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The Fate of the Unmatched Urology Applicant

Published:November 02, 2022DOI:https://doi.org/10.1016/j.urology.2022.09.030

      Abstract

      Objective

      To determine the outcomes and eventual career paths for unmatched applicants by evaluating a historical cohort of unmatched applicants in the Urology Match.

      Methods

      The 2008-2014 AUA Match lists were obtained from the Society of Academic Urologists and 730 unique applicants were identified with at least one unmatched result. Additional information such as preliminary training and eventual specialty choice were obtained from publicly available sources. Comparative analysis with univariable and multivariable analysis was performed between eventual urologists and those who chose alternative career paths.

      Results

      Overall, 43.5% (318/730) of unmatched urology applicants subsequently continued their interest in Urology and 77.4% (246/317) of initially unsuccessful applicants eventually became urologists. Males (80.9%, P = .01), Doctor of Osteopathy (DO) degree (62.5%, P = <.001), and those undergoing a research year compared to a preliminary surgery year (85.2% vs 72.0% respectively, P = .047) had an increased likelihood of successfully becoming a urologist. The most common alternative specialty choices were Internal Medicine (13.8%), General Surgery (12.9%) and Anesthesiology (11.9%).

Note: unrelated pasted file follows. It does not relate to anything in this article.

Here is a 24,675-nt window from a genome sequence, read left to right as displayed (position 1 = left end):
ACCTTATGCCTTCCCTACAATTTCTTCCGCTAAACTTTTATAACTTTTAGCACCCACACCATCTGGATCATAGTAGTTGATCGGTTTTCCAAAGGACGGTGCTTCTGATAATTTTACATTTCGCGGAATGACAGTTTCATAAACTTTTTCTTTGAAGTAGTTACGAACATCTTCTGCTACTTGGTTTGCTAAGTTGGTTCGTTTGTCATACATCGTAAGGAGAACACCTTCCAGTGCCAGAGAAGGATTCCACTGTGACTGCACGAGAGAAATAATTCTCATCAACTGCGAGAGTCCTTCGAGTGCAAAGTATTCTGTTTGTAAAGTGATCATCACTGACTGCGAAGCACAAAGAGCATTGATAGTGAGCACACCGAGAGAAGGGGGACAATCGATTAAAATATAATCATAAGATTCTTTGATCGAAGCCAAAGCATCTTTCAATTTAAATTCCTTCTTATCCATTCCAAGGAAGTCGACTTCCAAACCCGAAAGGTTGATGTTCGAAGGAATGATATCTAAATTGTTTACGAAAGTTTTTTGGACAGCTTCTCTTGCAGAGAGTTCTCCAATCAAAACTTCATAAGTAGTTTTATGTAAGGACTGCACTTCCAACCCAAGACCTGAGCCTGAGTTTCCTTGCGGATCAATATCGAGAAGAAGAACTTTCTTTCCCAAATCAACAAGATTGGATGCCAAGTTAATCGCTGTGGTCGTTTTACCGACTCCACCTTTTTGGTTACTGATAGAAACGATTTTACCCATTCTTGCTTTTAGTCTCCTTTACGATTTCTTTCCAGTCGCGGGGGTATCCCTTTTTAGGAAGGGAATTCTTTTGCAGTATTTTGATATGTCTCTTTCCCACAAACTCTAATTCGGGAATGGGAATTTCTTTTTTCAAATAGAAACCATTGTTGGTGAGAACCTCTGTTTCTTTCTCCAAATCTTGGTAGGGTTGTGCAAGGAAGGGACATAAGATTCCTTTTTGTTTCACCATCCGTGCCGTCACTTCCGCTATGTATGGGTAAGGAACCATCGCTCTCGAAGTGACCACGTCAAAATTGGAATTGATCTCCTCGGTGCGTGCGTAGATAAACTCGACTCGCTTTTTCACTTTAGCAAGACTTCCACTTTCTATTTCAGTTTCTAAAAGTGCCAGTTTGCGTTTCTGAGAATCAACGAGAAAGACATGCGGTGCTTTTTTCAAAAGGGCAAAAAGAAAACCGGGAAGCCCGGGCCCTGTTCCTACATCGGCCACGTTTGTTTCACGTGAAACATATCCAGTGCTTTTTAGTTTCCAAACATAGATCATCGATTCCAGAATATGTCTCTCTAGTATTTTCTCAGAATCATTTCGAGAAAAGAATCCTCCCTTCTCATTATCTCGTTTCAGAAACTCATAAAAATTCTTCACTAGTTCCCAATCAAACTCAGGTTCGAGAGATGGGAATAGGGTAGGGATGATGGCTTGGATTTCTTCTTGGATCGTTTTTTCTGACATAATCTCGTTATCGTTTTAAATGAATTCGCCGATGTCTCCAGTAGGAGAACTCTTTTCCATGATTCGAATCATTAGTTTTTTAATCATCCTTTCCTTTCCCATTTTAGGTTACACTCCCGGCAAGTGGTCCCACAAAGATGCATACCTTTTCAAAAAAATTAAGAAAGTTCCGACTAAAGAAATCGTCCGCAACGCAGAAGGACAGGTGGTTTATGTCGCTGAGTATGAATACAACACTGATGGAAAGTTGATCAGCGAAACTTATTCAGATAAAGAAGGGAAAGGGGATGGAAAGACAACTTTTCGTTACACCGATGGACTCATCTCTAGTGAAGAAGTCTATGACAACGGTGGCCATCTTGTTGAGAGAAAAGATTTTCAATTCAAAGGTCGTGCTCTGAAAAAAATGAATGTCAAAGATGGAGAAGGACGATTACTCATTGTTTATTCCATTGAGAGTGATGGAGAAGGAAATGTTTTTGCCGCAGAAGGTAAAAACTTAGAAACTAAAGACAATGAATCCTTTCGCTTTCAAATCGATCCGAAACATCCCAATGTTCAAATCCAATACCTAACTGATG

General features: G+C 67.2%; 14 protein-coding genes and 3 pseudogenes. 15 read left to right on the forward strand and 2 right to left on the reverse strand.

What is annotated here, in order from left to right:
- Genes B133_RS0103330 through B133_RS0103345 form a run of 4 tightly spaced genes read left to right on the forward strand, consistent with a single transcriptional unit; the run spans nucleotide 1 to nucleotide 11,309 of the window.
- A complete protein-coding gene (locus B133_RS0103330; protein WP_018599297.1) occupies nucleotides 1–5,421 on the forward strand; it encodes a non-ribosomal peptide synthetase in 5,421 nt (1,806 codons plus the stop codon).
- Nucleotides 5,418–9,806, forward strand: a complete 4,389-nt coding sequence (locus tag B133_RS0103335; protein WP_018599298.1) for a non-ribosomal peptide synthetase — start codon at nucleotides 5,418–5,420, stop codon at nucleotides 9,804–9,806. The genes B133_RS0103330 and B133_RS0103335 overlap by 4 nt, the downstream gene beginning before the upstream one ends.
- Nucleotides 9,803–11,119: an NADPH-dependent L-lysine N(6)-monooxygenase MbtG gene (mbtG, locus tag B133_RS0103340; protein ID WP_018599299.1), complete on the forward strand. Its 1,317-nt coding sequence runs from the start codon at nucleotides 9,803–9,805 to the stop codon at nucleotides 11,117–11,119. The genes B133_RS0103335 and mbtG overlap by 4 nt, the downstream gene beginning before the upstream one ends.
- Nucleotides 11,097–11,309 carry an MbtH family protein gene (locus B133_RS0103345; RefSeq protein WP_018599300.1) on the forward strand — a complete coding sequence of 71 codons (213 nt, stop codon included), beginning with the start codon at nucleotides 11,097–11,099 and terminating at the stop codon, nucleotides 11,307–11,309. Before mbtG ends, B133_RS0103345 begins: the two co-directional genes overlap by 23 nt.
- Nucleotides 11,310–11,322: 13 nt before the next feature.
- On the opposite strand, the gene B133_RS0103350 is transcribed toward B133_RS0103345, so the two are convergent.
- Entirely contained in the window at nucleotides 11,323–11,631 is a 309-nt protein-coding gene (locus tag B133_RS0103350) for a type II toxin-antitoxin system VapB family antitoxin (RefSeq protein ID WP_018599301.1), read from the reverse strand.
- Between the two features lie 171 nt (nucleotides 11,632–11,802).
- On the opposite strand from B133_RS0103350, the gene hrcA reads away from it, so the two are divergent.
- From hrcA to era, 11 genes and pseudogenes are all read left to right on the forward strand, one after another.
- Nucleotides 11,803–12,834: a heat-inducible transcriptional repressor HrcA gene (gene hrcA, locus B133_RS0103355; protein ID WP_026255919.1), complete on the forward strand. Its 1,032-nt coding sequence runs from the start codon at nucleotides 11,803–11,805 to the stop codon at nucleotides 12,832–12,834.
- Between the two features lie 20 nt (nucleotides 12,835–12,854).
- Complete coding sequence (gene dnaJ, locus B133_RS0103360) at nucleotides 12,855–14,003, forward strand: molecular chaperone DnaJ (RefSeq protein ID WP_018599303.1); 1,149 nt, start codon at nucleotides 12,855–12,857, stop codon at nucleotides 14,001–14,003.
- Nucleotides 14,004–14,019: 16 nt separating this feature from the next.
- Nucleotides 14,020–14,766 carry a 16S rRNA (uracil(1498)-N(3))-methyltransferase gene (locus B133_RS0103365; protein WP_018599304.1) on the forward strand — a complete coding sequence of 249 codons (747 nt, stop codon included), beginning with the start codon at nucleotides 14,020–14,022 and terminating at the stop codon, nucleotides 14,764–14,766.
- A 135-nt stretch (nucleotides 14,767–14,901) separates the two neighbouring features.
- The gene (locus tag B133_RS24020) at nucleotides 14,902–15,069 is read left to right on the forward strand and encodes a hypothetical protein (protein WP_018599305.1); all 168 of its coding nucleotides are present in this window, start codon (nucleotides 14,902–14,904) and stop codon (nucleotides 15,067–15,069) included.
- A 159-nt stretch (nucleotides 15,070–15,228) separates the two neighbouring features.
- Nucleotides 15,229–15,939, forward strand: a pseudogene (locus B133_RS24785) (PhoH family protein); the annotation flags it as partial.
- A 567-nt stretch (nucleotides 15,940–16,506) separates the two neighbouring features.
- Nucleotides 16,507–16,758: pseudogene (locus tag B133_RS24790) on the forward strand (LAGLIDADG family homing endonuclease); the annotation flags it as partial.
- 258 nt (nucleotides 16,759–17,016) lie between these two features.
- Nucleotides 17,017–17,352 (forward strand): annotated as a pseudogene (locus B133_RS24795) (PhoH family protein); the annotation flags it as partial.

Conclusion

      Urology is a competitive surgical sub-specialty. Surprisingly, approximately 3 in 4 unmatched urology applicants who continue their interest in urology will eventually obtain a residency position. However, only 33.7% of initially unmatched students ultimately became urologists. Unmatched applicants have several viable pathways to obtain a urological residency position. Male gender, a DO degree, and a research year are associated with successfully obtaining a urology residency position.
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